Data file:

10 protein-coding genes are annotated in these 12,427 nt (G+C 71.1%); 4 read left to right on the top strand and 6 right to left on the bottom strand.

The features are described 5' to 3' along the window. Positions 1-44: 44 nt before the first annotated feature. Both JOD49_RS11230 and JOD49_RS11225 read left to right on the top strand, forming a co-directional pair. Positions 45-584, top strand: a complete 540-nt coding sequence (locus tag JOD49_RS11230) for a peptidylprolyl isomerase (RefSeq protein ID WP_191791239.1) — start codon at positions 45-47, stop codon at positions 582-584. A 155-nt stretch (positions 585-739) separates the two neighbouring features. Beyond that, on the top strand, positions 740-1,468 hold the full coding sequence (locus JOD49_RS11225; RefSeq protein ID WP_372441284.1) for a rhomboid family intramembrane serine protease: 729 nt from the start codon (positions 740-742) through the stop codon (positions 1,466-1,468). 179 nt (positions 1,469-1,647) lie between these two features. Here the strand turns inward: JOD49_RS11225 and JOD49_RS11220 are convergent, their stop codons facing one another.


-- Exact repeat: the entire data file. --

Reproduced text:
10 protein-coding genes are annotated in these 12,427 nt (G+C 71.1%); 4 read left to right on the top strand and 6 right to left on the bottom strand.

The features are described 5' to 3' along the window. Positions 1-44: 44 nt before the first annotated feature. Both JOD49_RS11230 and JOD49_RS11225 read left to right on the top strand, forming a co-directional pair. Positions 45-584, top strand: a complete 540-nt coding sequence (locus tag JOD49_RS11230) for a peptidylprolyl isomerase (RefSeq protein ID WP_191791239.1) — start codon at positions 45-47, stop codon at positions 582-584. A 155-nt stretch (positions 585-739) separates the two neighbouring features. Beyond that, on the top strand, positions 740-1,468 hold the full coding sequence (locus JOD49_RS11225; RefSeq protein ID WP_372441284.1) for a rhomboid family intramembrane serine protease: 729 nt from the start codon (positions 740-742) through the stop codon (positions 1,466-1,468). 179 nt (positions 1,469-1,647) lie between these two features. Here the strand turns inward: JOD49_RS11225 and JOD49_RS11220 are convergent, their stop codons facing one another.